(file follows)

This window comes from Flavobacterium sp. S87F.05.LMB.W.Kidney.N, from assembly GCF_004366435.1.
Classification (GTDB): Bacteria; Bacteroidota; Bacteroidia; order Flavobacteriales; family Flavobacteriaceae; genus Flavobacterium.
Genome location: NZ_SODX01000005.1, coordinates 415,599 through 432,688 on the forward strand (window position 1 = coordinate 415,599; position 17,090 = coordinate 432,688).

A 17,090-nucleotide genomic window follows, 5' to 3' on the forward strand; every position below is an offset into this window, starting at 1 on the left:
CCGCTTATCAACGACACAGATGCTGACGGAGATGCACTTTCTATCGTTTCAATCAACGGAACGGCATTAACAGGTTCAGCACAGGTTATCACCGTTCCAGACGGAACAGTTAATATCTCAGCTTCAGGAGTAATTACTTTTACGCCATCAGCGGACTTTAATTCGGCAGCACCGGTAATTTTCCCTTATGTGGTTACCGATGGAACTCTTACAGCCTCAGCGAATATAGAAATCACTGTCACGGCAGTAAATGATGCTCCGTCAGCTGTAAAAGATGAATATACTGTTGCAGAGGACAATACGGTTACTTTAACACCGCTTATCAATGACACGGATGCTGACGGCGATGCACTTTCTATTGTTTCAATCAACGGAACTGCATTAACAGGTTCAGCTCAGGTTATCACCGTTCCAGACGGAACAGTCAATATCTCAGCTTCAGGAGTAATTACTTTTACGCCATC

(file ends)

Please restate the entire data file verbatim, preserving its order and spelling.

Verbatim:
This window comes from Flavobacterium sp. S87F.05.LMB.W.Kidney.N, from assembly GCF_004366435.1.
Classification (GTDB): Bacteria; Bacteroidota; Bacteroidia; order Flavobacteriales; family Flavobacteriaceae; genus Flavobacterium.
Genome location: NZ_SODX01000005.1, coordinates 415,599 through 432,688 on the forward strand (window position 1 = coordinate 415,599; position 17,090 = coordinate 432,688).

A 17,090-nucleotide genomic window follows, 5' to 3' on the forward strand; every position below is an offset into this window, starting at 1 on the left:
CCGCTTATCAACGACACAGATGCTGACGGAGATGCACTTTCTATCGTTTCAATCAACGGAACGGCATTAACAGGTTCAGCACAGGTTATCACCGTTCCAGACGGAACAGTTAATATCTCAGCTTCAGGAGTAATTACTTTTACGCCATCAGCGGACTTTAATTCGGCAGCACCGGTAATTTTCCCTTATGTGGTTACCGATGGAACTCTTACAGCCTCAGCGAATATAGAAATCACTGTCACGGCAGTAAATGATGCTCCGTCAGCTGTAAAAGATGAATATACTGTTGCAGAGGACAATACGGTTACTTTAACACCGCTTATCAATGACACGGATGCTGACGGCGATGCACTTTCTATTGTTTCAATCAACGGAACTGCATTAACAGGTTCAGCTCAGGTTATCACCGTTCCAGACGGAACAGTCAATATCTCAGCTTCAGGAGTAATTACTTTTACGCCATC